Andrew Buss, originally published on CRN
Identifying the ingredients that make the difference for agile IT
The term ‘Private Cloud’ is widely marketed by IT vendors as the natural future of IT. Much of the messaging and promotional literature is designed assuming that companies have an understanding of, and intrinsic need for, a complete private cloud.
Yet our research indicates that very few companies actually set out with a vision to implement a private cloud with all the trimmings. Instead, most are looking to improve short term, acute pain points such as a lack of agility, improve service quality or performance, reduce the ongoing cost of operations, enhance the reliability of systems or modify ineffective change management.
The upshot of this is that while the community of private cloud vendors are going all out trying to get their networks of partners to sell complete private cloud solutions, this ‘all encompassing’ message and approach will likely find limited traction in the broader market.
This is not to say that the concept of ‘private cloud’ is applicable only to leading edge companies. When we look at what many companies are doing to improve the relevance of IT to the business and the service being delivered, much of what is being put in place are elements that when combined form the building blocks of private cloud.
To look at how private cloud is being understood and adopted, it is useful to have a clear definition of what it is in the first place. We put the following definition to a group of IT professionals in an online survey:
The basic idea of private cloud is to pool a bunch of servers and other resources (storage and networking) to create a general-purpose platform upon which a variety of workload types can be run simultaneously. An important attribute of private cloud is the rapid allocation/de-allocation of resource to/from workloads enabling a more dynamic management approach.
Almost all the respondents agreed with the definition, although few had direct experience of implementing it and many had only a cursory knowledge (Figure 1).
While knowledge about private cloud is widespread, those with direct experience are still quite rare.
Bearing in mind that the nature of the online survey will result in a bias towards those with an interest in the topic and is therefore likely to overstate leading edge adoption, we then looked at whether the respondents were running private clouds themselves. A good percentage responded that they are running private clouds already, although this number is likely overstated due to the self-selection. But what did come through clearly was that many are not running private clouds according to the strict terms of the definition presented, but are doing private cloud like things.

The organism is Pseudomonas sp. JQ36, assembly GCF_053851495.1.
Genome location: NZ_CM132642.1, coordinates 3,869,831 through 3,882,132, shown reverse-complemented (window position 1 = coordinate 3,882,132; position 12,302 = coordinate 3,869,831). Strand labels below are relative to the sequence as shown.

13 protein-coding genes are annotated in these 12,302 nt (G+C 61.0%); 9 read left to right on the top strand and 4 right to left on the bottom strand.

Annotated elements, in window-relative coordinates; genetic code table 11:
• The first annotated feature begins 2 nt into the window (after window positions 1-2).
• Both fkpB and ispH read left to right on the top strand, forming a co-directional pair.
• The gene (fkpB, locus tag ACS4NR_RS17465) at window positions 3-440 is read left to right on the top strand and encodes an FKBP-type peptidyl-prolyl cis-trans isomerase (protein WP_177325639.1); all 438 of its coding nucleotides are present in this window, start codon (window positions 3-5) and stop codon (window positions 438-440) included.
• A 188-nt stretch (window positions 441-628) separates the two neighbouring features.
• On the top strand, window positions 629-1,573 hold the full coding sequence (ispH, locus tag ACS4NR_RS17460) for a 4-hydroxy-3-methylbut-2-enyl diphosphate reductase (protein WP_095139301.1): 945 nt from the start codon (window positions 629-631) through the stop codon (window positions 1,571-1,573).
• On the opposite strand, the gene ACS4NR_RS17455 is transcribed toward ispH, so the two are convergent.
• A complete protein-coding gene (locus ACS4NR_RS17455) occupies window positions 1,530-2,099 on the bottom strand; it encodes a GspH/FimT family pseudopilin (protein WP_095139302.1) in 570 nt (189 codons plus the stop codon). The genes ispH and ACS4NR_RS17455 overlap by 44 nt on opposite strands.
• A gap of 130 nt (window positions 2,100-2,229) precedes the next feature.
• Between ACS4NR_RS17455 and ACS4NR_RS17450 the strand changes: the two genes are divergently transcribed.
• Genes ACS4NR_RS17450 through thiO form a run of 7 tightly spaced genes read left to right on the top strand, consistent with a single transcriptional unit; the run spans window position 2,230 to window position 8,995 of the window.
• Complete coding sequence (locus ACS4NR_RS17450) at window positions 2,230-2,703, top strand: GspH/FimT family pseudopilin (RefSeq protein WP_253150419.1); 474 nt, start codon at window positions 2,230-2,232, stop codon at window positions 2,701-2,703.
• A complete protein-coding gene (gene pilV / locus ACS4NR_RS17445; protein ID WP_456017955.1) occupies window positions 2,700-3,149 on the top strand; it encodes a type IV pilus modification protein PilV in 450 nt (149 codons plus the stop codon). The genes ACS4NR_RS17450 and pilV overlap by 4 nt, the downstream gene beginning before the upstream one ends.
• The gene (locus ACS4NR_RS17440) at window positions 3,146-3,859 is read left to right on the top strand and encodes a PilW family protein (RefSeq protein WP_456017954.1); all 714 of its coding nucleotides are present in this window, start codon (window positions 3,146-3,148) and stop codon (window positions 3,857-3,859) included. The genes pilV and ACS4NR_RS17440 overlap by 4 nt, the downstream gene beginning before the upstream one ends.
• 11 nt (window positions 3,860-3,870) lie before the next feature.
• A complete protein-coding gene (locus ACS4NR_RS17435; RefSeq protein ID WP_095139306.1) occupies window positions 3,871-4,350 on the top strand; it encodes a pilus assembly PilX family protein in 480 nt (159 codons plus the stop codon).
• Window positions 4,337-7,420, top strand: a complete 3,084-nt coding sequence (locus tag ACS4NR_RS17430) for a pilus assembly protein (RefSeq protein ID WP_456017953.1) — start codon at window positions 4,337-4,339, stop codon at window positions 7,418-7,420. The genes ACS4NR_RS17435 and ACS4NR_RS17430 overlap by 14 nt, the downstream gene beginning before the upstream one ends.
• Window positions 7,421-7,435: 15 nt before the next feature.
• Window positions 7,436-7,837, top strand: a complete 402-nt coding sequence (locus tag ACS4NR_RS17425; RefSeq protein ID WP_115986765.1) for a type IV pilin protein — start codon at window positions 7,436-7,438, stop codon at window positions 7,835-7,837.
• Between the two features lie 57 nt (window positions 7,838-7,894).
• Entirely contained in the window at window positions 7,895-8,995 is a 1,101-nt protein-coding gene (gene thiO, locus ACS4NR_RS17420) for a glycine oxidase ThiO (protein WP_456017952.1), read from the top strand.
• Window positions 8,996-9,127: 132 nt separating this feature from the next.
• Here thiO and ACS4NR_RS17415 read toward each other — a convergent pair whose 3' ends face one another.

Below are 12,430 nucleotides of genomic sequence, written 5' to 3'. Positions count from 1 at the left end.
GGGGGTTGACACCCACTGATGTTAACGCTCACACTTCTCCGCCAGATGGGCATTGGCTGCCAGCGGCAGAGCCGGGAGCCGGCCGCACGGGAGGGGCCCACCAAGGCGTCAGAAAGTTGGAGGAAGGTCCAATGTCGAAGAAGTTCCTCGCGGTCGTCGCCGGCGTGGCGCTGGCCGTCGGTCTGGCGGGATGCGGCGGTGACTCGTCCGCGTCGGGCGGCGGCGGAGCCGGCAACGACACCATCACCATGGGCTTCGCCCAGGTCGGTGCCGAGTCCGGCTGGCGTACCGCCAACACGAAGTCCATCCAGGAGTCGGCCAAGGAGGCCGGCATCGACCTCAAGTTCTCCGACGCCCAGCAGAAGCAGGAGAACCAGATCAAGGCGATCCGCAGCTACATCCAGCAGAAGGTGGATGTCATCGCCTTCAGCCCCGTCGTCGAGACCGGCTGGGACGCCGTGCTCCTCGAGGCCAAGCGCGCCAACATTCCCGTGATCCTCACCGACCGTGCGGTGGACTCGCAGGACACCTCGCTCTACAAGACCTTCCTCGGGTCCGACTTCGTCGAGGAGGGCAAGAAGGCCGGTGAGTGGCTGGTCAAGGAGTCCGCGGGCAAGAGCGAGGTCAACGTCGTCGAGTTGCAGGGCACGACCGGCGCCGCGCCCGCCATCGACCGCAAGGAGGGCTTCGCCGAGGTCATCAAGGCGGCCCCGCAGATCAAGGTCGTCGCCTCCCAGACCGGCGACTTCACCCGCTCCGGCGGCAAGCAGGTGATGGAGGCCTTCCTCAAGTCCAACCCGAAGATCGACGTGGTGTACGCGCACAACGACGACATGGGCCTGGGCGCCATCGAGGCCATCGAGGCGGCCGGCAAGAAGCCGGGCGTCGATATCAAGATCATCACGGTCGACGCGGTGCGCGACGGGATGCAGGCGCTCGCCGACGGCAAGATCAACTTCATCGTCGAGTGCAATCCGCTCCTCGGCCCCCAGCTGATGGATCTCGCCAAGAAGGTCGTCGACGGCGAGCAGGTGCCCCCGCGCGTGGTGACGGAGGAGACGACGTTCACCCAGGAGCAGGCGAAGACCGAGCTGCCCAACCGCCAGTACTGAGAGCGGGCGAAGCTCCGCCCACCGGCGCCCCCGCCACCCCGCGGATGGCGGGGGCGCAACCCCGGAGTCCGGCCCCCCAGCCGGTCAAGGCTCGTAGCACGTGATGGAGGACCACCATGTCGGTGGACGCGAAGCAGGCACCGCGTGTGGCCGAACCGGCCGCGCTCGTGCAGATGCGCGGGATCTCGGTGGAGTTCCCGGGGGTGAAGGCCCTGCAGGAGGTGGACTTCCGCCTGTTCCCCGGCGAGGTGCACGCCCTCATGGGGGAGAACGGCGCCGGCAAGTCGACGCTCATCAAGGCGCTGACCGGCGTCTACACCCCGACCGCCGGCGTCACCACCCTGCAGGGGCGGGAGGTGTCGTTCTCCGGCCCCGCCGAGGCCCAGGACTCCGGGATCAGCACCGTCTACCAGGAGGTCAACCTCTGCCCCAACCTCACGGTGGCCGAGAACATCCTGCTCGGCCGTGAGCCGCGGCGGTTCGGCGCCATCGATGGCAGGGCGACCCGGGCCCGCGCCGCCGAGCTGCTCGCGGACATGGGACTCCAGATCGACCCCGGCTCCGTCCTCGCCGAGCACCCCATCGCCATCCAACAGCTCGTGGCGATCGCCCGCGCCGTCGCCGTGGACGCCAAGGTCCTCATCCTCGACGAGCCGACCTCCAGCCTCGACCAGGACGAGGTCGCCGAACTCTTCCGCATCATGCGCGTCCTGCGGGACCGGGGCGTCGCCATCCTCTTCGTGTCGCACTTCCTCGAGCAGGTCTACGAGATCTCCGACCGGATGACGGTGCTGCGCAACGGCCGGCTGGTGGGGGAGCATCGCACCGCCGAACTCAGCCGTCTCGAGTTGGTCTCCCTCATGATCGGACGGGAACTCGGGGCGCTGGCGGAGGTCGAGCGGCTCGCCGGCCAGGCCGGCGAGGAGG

So if companies are moving beyond virtualisation and doing ‘cloud-like’ things, just what is it that they are putting in place and at what stage are they doing it?
For those in the early days of virtualisation, as expected it’s about getting on top of managing the virtual machines as they execute. It is also about getting more information on the resources being used on virtual platforms, as running multiple operating systems and workloads on shared hardware introduces additional complexity (Figure 2).
The most pressing investments for highly virtualised environments are to do with general operations management and getting to grips with service management. On the longer-term roadmap are automated workload and provisioning capabilities.
As companies make more use of virtualisation and the infrastructure becomes more dynamic, the focus broadens out to improving the quality of service being delivered, as well as having specific tools to manage the library of virtual machine images that are available for deployment.
But probably the most important area for improving the agility and responsiveness of IT is the move to policy based provisioning and workload management, ideally coupled with the ability to automate it to some level.
With the research highlighting that formal plans to invest in private cloud are likely to be few and far between, the best approach to selling private cloud may therefore be to not try and sell it as private cloud.
Instead, by understanding where the customer is in their journey through virtualisation to automation and private cloud, and what business needs they are looking to cater for, it will be possible to identify opportunities to enhance their situation by implementing incremental capabilities that are able to be implemented in a fairly short period with reduced risk.
Crucially, such an approach should also be able to fit much more easily into the natural budget cycles and allocation, whereas a private cloud implementation may require a much harder fight to get approval.